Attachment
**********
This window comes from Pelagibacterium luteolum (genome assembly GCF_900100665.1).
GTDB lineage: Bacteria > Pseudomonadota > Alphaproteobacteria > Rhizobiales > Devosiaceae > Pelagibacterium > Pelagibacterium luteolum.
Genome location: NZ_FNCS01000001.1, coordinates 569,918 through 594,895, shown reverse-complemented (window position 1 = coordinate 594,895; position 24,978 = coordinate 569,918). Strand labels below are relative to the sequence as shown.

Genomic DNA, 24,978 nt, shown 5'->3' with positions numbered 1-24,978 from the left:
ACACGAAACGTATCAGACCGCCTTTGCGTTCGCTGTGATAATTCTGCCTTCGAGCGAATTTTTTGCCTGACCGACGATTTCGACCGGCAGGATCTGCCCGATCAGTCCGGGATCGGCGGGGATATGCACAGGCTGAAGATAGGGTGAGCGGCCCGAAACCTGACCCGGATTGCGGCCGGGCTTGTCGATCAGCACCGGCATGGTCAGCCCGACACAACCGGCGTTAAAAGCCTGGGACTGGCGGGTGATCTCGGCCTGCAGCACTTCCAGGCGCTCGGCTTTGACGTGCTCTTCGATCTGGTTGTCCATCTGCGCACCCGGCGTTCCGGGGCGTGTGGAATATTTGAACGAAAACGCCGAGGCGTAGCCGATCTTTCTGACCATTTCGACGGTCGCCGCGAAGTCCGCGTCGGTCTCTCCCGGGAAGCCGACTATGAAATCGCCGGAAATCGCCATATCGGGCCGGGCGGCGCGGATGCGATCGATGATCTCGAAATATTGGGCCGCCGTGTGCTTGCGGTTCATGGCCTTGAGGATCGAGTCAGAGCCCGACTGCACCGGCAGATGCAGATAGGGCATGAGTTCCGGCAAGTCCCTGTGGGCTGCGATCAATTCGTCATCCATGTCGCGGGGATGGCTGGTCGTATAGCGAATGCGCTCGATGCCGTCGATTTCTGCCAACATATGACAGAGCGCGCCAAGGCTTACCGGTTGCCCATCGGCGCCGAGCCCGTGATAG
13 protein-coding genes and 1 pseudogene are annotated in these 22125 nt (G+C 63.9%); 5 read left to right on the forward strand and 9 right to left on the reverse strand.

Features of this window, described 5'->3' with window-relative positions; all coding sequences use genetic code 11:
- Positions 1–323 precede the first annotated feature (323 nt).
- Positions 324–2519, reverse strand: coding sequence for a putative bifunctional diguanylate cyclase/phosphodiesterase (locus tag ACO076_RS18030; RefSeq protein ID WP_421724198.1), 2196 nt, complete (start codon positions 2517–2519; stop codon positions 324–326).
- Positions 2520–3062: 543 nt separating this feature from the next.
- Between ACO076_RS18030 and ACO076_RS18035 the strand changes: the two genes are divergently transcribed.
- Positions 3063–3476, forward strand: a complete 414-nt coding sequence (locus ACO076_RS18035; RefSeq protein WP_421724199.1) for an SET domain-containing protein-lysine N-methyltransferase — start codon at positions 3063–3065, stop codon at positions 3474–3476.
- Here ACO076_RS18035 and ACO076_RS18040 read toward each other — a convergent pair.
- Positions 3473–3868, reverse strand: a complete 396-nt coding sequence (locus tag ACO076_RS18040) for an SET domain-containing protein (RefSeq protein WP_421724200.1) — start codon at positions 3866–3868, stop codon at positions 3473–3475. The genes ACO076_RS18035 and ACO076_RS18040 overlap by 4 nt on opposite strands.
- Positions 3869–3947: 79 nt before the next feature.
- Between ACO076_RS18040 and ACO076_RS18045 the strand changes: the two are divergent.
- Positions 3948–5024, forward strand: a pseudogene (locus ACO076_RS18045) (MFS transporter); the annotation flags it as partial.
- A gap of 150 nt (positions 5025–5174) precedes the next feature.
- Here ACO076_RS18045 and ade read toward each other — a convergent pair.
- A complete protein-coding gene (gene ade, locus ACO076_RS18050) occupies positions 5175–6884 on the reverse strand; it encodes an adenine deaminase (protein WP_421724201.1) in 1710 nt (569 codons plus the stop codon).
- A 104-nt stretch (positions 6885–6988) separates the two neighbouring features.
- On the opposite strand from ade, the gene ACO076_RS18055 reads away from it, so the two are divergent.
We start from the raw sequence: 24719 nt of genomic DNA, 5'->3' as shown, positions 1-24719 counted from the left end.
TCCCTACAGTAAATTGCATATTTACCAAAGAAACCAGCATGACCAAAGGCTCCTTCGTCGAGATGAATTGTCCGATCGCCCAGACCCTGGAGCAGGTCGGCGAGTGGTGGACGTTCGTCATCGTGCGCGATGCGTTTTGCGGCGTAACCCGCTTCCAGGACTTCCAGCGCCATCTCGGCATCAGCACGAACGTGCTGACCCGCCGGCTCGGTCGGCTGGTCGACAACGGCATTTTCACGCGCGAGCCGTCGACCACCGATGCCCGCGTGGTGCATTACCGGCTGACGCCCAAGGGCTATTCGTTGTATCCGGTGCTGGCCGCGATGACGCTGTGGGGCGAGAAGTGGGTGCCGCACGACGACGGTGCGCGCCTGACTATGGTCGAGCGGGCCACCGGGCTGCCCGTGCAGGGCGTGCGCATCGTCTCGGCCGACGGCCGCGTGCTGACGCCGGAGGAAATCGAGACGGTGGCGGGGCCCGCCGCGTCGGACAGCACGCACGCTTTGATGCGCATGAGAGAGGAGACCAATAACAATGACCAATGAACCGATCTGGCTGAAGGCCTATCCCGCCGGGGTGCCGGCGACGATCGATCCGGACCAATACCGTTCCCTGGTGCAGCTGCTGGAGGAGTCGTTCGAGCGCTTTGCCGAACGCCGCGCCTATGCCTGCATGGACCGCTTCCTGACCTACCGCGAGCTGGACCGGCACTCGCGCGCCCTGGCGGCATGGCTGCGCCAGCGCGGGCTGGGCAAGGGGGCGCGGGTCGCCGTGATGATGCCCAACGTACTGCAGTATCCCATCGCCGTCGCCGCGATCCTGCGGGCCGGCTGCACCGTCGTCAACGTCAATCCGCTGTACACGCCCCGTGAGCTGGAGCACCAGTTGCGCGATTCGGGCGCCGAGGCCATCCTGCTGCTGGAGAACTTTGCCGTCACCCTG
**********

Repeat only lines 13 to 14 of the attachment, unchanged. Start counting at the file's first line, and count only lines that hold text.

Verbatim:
- Here ACO076_RS18035 and ACO076_RS18040 read toward each other — a convergent pair.
- Positions 3473–3868, reverse strand: a complete 396-nt coding sequence (locus tag ACO076_RS18040) for an SET domain-containing protein (RefSeq protein WP_421724200.1) — start codon at positions 3866–3868, stop codon at positions 3473–3475. The genes ACO076_RS18035 and ACO076_RS18040 overlap by 4 nt on opposite strands.